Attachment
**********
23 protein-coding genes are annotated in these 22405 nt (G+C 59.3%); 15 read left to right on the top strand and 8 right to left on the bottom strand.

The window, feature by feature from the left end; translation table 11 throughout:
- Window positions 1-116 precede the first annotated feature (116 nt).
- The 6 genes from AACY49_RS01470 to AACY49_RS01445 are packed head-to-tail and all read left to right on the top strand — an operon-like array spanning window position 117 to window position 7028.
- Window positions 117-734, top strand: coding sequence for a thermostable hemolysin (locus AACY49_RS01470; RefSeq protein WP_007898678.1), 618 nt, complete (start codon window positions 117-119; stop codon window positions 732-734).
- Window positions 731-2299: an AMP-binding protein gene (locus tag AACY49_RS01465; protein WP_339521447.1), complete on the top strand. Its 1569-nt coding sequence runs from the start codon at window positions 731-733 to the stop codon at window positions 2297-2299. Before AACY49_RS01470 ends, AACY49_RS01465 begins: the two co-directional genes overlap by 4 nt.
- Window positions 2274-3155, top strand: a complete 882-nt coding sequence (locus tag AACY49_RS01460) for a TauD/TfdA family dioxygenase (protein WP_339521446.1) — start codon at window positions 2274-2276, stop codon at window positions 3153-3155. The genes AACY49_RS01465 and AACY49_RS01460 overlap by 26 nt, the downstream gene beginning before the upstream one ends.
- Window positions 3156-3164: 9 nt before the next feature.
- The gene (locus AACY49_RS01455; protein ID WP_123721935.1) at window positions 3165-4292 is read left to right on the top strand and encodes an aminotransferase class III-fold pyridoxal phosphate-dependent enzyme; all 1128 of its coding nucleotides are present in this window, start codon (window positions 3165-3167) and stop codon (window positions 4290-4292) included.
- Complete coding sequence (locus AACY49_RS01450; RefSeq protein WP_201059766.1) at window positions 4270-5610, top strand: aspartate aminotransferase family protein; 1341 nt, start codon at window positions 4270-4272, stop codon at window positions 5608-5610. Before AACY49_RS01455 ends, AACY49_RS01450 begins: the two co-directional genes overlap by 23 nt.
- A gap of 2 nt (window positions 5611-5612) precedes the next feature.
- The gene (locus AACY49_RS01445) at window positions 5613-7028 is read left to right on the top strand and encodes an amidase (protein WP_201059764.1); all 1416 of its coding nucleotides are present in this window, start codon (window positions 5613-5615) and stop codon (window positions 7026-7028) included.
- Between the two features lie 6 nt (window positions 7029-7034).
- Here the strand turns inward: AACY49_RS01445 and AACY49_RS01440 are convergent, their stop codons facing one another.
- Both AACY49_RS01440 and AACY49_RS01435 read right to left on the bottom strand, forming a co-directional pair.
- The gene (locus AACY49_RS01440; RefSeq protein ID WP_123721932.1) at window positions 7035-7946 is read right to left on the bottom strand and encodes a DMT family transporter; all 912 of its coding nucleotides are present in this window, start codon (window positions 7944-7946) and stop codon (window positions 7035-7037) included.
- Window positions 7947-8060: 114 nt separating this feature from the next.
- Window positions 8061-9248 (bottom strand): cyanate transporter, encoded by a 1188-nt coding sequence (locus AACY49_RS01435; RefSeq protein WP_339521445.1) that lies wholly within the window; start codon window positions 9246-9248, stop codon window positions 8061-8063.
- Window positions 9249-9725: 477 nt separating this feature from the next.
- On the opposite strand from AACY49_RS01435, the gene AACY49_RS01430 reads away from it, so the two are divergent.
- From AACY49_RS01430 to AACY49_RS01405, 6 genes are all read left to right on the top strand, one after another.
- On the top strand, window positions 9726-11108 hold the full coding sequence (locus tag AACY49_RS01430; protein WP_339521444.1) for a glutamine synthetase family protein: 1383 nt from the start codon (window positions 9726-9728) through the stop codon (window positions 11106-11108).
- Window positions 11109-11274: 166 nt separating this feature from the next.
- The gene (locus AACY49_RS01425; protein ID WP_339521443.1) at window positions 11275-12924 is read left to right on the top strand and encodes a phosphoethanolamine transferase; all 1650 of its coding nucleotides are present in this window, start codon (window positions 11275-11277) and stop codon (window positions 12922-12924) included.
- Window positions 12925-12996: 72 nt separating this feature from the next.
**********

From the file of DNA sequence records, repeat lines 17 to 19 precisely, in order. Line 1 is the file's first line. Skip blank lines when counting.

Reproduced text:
- Window positions 7947-8060: 114 nt separating this feature from the next.
- Window positions 8061-9248 (bottom strand): cyanate transporter, encoded by a 1188-nt coding sequence (locus AACY49_RS01435; RefSeq protein WP_339521445.1) that lies wholly within the window; start codon window positions 9246-9248, stop codon window positions 8061-8063.
- Window positions 9249-9725: 477 nt separating this feature from the next.